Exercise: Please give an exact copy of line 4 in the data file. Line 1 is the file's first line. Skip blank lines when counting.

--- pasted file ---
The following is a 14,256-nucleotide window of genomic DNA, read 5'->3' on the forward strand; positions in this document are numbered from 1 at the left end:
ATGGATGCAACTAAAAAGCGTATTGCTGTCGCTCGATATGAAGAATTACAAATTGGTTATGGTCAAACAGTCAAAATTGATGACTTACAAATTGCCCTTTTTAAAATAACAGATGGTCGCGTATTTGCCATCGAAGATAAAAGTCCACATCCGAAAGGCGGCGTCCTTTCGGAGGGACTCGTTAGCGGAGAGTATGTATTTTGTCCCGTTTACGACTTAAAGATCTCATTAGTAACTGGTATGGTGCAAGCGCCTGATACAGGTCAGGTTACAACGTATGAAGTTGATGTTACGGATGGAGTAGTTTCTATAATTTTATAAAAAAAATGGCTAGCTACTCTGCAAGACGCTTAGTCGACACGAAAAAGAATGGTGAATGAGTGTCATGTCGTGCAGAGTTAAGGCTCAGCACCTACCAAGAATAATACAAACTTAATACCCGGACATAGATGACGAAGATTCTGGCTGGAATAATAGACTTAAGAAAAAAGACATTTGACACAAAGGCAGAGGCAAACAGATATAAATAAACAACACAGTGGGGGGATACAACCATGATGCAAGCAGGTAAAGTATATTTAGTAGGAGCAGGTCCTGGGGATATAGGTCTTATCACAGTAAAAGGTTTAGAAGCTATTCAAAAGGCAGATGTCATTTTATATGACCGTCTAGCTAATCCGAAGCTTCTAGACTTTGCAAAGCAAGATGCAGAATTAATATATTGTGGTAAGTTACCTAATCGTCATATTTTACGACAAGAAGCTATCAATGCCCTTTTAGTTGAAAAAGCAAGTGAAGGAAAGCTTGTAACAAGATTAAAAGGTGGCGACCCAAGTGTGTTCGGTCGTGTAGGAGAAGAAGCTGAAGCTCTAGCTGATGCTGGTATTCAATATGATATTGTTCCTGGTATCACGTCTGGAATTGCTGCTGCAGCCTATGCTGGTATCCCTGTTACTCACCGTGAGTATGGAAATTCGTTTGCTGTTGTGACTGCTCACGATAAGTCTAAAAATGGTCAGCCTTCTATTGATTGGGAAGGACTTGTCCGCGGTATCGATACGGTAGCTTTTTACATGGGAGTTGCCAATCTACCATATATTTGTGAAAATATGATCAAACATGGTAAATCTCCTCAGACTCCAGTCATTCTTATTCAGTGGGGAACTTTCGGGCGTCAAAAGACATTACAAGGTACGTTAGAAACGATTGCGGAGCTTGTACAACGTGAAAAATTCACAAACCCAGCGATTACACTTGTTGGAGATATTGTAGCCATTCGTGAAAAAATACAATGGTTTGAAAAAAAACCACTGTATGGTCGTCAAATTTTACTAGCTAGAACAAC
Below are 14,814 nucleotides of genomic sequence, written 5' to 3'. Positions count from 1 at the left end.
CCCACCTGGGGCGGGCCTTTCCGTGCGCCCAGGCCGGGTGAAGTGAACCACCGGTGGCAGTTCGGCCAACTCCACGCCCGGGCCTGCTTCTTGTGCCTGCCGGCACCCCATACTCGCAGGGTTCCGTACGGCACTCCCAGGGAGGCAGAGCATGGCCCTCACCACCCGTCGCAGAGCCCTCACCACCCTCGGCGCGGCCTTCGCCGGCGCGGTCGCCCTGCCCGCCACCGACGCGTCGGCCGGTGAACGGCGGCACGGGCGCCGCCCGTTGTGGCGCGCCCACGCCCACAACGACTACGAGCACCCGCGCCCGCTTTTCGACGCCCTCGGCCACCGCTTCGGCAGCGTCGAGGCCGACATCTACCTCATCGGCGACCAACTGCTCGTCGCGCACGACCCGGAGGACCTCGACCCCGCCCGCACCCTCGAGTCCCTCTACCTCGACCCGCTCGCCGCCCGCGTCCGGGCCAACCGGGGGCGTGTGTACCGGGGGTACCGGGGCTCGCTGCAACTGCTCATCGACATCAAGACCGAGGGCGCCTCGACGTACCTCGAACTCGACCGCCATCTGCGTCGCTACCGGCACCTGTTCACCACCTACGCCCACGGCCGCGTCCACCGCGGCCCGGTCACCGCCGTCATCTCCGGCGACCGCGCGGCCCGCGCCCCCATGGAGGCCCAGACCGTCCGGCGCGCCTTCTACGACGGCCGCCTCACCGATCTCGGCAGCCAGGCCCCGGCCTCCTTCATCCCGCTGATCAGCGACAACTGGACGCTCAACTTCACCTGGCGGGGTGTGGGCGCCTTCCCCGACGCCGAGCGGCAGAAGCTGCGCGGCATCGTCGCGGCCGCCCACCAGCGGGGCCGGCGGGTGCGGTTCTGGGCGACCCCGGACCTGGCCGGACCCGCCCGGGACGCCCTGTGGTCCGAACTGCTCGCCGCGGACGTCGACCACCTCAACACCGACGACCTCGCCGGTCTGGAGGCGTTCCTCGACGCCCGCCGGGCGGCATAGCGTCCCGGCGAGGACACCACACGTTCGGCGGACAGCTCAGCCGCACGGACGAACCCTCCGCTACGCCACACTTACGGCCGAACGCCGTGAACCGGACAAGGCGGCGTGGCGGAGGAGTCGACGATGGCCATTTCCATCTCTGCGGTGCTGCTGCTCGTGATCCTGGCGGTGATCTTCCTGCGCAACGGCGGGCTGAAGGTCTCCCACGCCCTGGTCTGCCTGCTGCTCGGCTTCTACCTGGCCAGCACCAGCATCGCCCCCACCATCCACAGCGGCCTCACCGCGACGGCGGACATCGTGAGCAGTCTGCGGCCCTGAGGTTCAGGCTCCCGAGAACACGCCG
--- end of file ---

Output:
CCCACCTGGGGCGGGCCTTTCCGTGCGCCCAGGCCGGGTGAAGTGAACCACCGGTGGCAGTTCGGCCAACTCCACGCCCGGGCCTGCTTCTTGTGCCTGCCGGCACCCCATACTCGCAGGGTTCCGTACGGCACTCCCAGGGAGGCAGAGCATGGCCCTCACCACCCGTCGCAGAGCCCTCACCACCCTCGGCGCGGCCTTCGCCGGCGCGGTCGCCCTGCCCGCCACCGACGCGTCGGCCGGTGAACGGCGGCACGGGCGCCGCCCGTTGTGGCGCGCCCACGCCCACAACGACTACGAGCACCCGCGCCCGCTTTTCGACGCCCTCGGCCACCGCTTCGGCAGCGTCGAGGCCGACATCTACCTCATCGGCGACCAACTGCTCGTCGCGCACGACCCGGAGGACCTCGACCCCGCCCGCACCCTCGAGTCCCTCTACCTCGACCCGCTCGCCGCCCGCGTCCGGGCCAACCGGGGGCGTGTGTACCGGGGGTACCGGGGCTCGCTGCAACTGCTCATCGACATCAAGACCGAGGGCGCCTCGACGTACCTCGAACTCGACCGCCATCTGCGTCGCTACCGGCACCTGTTCACCACCTACGCCCACGGCCGCGTCCACCGCGGCCCGGTCACCGCCGTCATCTCCGGCGACCGCGCGGCCCGCGCCCCCATGGAGGCCCAGACCGTCCGGCGCGCCTTCTACGACGGCCGCCTCACCGATCTCGGCAGCCAGGCCCCGGCCTCCTTCATCCCGCTGATCAGCGACAACTGGACGCTCAACTTCACCTGGCGGGGTGTGGGCGCCTTCCCCGACGCCGAGCGGCAGAAGCTGCGCGGCATCGTCGCGGCCGCCCACCAGCGGGGCCGGCGGGTGCGGTTCTGGGCGACCCCGGACCTGGCCGGACCCGCCCGGGACGCCCTGTGGTCCGAACTGCTCGCCGCGGACGTCGACCACCTCAACACCGACGACCTCGCCGGTCTGGAGGCGTTCCTCGACGCCCGCCGGGCGGCATAGCGTCCCGGCGAGGACACCACACGTTCGGCGGACAGCTCAGCCGCACGGACGAACCCTCCGCTACGCCACACTTACGGCCGAACGCCGTGAACCGGACAAGGCGGCGTGGCGGAGGAGTCGACGATGGCCATTTCCATCTCTGCGGTGCTGCTGCTCGTGATCCTGGCGGTGATCTTCCTGCGCAACGGCGGGCTGAAGGTCTCCCACGCCCTGGTCTGCCTGCTGCTCGGCTTCTACCTGGCCAGCACCAGCATCGCCCCCACCATCCACAGCGGCCTCACCGCGACGGCGGACATCGTGAGCAGTCTGCGGCCCTGAGGTTCAGGCTCCCGAGAACACGCCG